Updated: July 19, 2004
The prevalence of childhood asthma has been increasing in the past two decades in many countries, including the United States.1 According to American Lung Association statistics for 2002, over 20 million Americans had asthma, of which 6.1 million were children.2
Asthma is a chronic disease characterized by repeated episodes of wheezing, breathlessness, chest tightness, and coughing. Although there is no known cure for asthma, it can be controlled.
The causes of asthma are not known, but if a person has a parent with asthma, he or she is three to six times more likely to develop asthma than is a person who does not have a parent with asthma.3 Children with asthma may respond differently to infections and environmental exposures such as tobacco smoke and mold than children who don’t have asthma. These facts suggest that asthma could be an immune disorder influenced by genetics.
Some have suggested that the increasing incidence of asthma may be due to vaccinations, primarily to whole cell pertussis vaccine. Some have hypothesized that vaccines might change the balance of immunity towards allergic responses either directly (that is, caused by the immune responses to the vaccine) or indirectly (by altering the balance of immune responses to infections in infancy).
The first study suggesting a possible association between vaccination and asthma was conducted in children born in 1977 in Christchurch, New Zealand.4 In this study there was no evidence of asthma during 5 to 10 years of follow-up among 23 children who received neither pertussis vaccine nor oral polio vaccine, whereas asthma developed in more than 20% of 1,184 children who had been vaccinated. However, the small number of unvaccinated children did not establish a correlation between asthma and vaccines.
A study of 1,934 patients followed from birth to age 12 in a general medical practice in the UK f found that children given an older form of pertussis vaccine (whole-cell vaccine) were 40% more likely to develop asthma than unvaccinated children.5 An indirect mechanism by which vaccines might affect the tendency to develop allergies, perhaps including asthma, would be by preventing infections in childhood, causing an imbalance in immune responses later in life. For example, whooping cough has been suggested to increase the occurrence of allergy and asthma, and it has been theorized that the DTP vaccine could have similar effects.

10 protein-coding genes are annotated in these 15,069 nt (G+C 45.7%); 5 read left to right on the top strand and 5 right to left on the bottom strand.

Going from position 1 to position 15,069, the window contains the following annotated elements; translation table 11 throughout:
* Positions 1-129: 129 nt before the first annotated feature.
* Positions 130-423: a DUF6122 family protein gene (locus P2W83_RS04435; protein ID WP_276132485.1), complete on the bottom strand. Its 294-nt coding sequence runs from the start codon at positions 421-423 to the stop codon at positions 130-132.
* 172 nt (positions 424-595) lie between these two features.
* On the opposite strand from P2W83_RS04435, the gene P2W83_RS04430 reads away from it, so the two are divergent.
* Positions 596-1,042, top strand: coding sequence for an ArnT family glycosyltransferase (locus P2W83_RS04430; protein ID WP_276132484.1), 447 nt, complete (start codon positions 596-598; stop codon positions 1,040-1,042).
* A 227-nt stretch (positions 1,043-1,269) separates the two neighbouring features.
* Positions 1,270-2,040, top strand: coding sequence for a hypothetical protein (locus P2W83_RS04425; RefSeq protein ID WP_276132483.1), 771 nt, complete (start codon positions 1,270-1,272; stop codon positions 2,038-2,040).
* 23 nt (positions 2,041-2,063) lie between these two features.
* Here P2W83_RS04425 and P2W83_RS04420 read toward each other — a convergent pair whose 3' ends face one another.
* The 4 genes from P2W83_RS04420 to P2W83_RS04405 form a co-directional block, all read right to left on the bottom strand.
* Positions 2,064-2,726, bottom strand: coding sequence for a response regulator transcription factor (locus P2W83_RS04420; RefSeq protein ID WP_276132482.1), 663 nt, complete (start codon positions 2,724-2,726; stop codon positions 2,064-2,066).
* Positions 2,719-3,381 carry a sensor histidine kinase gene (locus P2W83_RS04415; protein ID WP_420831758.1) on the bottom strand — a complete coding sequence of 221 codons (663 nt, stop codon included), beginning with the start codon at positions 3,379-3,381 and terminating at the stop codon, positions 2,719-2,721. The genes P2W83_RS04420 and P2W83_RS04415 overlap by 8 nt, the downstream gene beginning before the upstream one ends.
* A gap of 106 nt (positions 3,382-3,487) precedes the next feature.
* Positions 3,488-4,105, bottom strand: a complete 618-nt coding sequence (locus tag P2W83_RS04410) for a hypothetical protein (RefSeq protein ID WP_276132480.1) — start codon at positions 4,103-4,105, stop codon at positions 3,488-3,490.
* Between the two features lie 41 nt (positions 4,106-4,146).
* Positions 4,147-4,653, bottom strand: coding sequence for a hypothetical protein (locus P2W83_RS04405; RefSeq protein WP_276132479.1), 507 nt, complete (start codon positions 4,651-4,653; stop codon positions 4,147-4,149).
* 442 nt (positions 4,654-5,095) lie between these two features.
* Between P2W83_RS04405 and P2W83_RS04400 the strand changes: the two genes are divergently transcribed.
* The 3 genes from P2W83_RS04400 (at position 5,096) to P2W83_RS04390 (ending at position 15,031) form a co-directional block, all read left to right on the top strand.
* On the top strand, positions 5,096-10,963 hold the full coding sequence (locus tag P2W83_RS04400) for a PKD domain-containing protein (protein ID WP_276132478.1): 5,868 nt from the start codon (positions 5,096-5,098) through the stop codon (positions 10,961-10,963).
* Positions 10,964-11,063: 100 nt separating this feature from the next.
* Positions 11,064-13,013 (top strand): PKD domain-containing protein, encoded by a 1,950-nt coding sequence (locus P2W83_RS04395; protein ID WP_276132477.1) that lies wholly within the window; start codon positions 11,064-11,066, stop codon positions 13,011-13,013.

More recent data, however, do not support the theory that specific vaccines or the number of vaccines administered lead to an increased risk of childhood asthma.
For example, one large study involving 167,240 children from four large health maintenance organizations in Washington, Oregon and California, found no increased risk of developing childhood asthma associated with diphtheria, tetanus, whole cell pertussis, vaccine, measles, mumps, rubella vaccine and oral polio vaccine.6
In another large study, researchers examined whether immunizations received before 18 months of age were related to asthma in later childhood.7 The investigators found that asthma was not associated with the vaccines or the number of vaccinations received.
Vaccines are very important for children with asthma. An analysis by the American Lung Association shows that many hospitalizations due to asthma could be prevented by influenza vaccination, which has been proven to be safe in children and adults with asthma.8
In addition, it is expected that future vaccines against other respiratory infections may reduce the incidence of wheezing and asthma in childhood, since severe infections in young infants caused by some of these agents are associated with wheezing in infancy and asthma later in childhood.